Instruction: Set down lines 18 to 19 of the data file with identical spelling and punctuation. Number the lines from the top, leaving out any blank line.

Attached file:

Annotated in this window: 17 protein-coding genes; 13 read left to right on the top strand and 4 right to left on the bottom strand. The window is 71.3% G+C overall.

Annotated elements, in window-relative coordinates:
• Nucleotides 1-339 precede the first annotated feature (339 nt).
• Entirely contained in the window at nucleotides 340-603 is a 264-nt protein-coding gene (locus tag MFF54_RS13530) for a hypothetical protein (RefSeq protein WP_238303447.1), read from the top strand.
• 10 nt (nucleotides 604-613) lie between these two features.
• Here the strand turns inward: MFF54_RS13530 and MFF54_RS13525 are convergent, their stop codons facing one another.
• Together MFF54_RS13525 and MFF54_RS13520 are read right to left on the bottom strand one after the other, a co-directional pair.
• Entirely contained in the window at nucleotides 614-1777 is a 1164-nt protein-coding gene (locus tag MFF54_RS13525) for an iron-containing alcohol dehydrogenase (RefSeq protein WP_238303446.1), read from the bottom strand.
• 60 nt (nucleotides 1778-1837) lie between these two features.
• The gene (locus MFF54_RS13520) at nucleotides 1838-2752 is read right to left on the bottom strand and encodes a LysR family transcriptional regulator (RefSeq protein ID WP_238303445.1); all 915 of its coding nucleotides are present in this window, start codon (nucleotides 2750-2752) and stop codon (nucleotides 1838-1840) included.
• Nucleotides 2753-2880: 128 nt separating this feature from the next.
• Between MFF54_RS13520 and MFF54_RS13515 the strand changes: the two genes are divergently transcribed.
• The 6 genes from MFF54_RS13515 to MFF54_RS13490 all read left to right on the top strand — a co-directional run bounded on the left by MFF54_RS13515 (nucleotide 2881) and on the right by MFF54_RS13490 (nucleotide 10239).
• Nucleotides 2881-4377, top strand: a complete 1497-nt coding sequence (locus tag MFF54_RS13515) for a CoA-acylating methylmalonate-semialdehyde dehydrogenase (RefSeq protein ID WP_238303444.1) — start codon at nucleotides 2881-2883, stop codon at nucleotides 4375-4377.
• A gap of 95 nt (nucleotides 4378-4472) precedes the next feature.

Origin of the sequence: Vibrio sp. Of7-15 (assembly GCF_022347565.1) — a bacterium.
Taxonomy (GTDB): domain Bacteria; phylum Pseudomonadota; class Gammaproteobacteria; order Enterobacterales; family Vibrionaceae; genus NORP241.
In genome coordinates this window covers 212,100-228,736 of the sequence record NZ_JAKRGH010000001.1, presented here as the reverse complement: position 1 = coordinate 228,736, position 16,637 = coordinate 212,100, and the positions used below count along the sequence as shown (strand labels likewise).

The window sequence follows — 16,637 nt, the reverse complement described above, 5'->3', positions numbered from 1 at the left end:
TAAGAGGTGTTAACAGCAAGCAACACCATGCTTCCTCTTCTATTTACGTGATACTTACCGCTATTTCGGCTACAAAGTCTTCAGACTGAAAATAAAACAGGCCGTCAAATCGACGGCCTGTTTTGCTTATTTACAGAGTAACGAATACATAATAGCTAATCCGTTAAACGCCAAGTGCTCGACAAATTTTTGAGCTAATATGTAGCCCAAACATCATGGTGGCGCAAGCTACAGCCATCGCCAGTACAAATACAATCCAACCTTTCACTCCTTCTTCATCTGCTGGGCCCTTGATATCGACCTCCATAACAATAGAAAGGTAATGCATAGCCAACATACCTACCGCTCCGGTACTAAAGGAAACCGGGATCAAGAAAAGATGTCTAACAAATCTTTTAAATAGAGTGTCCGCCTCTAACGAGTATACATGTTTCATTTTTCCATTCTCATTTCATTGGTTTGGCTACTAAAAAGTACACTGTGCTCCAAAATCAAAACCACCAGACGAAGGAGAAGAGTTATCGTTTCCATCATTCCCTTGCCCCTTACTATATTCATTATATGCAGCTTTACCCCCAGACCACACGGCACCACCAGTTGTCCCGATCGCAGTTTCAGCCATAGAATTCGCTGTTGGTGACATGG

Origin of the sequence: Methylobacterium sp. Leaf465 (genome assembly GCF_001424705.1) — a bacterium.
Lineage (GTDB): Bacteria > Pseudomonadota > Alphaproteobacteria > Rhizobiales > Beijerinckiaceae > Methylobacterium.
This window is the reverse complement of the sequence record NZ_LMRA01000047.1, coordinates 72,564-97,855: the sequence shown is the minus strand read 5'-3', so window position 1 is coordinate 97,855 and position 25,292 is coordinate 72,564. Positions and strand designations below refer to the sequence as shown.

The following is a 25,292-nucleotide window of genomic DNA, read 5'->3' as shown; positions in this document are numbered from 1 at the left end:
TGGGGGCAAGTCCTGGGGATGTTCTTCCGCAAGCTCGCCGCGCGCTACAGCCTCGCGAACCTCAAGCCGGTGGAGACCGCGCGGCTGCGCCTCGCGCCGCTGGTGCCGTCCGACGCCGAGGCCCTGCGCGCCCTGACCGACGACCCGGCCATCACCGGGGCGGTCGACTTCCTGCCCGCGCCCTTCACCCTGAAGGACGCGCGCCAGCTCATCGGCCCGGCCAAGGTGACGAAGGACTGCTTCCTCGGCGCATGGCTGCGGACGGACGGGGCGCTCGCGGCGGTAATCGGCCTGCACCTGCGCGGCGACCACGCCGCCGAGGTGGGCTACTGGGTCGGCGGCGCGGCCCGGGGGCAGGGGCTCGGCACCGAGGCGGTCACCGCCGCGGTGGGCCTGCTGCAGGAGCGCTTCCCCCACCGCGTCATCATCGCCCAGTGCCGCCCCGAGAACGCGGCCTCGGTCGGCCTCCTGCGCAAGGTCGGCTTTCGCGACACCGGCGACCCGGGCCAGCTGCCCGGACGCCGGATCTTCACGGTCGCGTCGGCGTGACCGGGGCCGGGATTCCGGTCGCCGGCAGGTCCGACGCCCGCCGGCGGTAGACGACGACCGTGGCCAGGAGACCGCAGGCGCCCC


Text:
In genome coordinates this window covers 212,100-228,736 of the sequence record NZ_JAKRGH010000001.1, presented here as the reverse complement: position 1 = coordinate 228,736, position 16,637 = coordinate 212,100, and the positions used below count along the sequence as shown (strand labels likewise).

The window sequence follows — 16,637 nt, the reverse complement described above, 5'->3', positions numbered from 1 at the left end: